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SLEEP

by: Marna Coetzee

Sleep keeps us healthy and functioning well!

It lets your body and brain repair, restore, and re-energise.

It plays a critical role in immune function, metabolism, memory, learning and other vital functions.

INSOMNIA is a general term referring to any difficulty in falling asleep or staying asleep.

Left untreated, it may lead to irritability, memory problems, depression, anxiety, and, in the longer term, to an increased risk of accidents, heart disease, hypertension, diabetes, immune system problems, etc.

Anxiety and depression, often due to stress, are the most common causes of sleeplessness. Contributing to this is physical tension and an over-active mind caused by information overload, worry, fear, anxiety, or grief.

MELATONIN is a hormone primarily released by the pineal gland that regulates the sleep-wake cycle. As darkness falls at the end of each day, melatonin production rises.

MELATONIN winds the body down to a more lethargic and sleep-ready state.

In the morning, when daylight hits the retina, neural impulses cause the production of the hormone to slow down. Clearly, light and darkness are the primary factors that set the rhythms of melatonin production. It has been found that these daily routines, can strengthen melatonin production.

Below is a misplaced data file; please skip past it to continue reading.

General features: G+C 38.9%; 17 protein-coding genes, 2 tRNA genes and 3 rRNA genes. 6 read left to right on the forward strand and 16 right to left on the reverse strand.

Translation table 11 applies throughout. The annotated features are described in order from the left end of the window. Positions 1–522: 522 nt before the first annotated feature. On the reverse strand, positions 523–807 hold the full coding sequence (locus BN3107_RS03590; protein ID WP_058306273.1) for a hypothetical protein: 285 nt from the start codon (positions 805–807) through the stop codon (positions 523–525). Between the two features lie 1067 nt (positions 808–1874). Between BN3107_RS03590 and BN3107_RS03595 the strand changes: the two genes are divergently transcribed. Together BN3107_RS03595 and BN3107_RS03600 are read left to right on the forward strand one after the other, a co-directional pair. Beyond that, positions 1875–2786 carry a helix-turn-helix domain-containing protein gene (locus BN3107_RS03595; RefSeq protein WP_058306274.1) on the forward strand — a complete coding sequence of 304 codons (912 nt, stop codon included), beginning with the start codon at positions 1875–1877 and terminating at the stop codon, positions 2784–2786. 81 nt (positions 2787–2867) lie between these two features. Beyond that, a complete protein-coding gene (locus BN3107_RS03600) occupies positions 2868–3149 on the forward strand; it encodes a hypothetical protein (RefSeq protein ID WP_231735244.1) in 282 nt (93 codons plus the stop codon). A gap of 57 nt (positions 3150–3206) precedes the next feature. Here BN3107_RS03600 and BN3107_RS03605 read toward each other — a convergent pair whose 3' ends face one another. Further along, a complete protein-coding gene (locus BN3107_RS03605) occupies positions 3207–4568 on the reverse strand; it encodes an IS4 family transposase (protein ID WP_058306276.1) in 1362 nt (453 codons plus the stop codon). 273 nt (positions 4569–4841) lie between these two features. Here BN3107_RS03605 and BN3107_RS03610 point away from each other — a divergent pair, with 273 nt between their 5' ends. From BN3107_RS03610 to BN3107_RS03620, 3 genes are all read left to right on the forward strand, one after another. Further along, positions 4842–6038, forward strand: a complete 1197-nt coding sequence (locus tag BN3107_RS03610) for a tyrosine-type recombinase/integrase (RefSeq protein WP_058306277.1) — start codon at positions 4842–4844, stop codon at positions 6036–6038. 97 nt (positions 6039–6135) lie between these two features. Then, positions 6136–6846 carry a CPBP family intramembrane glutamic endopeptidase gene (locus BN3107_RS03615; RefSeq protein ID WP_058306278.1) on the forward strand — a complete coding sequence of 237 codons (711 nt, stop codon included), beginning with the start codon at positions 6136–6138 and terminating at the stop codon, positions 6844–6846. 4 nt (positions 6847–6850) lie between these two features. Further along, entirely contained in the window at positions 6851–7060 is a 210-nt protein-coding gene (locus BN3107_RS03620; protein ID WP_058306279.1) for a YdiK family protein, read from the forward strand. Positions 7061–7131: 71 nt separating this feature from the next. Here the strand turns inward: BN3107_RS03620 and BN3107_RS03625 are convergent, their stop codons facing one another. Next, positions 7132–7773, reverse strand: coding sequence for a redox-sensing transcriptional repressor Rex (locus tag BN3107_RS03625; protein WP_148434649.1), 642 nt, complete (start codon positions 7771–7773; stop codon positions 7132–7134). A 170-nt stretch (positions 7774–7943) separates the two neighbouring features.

Throughout the day, keep your blood sugar levels stable by eating regular, nutritionally balanced meals. The rhythm of melatonin production is strengthened by regular daily routines. If you skip meals/ eat sporadically this is perceived as a stressor and can push up cortisol levels. Cortisol makes your body ready for fight/flight and high levels, even during the day and can keep you awake at night.

Avoid exercising late at night. Vigorous activity delays melatonin secretion. If you exercise in the morning, you will reinforce healthful sleeping habits that will lead to regular melatonin production. For best results do your morning exercise outdoors, in the morning.

. Eat melatonin rich food like eggs, chicken, nuts, seeds, pineapple, banana, milk, oranges etc.

. Eat tryptophan-rich food to lift your serotonin (happy hormones) in the day.

. Take vit b6 to help serotonin and melatonin production. It also helps to recall your dreams.

. MAGNESIUM plays a key role in the bodily function that regulates sleep. IT ALSO RELAXES MUSCLES.

. ZINC helps to have fewer “wakeups” in the night and improves the vividness of dreams.

BLUE LIGHT emitted by TVs, laptops, cell phones and other devices negatively affects melatonin production.

. Banish screens from the bedroom.

. Turn off screens well before bedtime.

. Set your phone on the other side of the room.

THE LIVER AND SLEEP

Studies have revealed that a correlation exists between the liver and sleep patterns, with those suffering from liver problems such as cirrhosis and fatty liver disease often exhibiting disturbed or upset sleep patterns. Sleep disturbances between 1-4 am are often linked to the liver.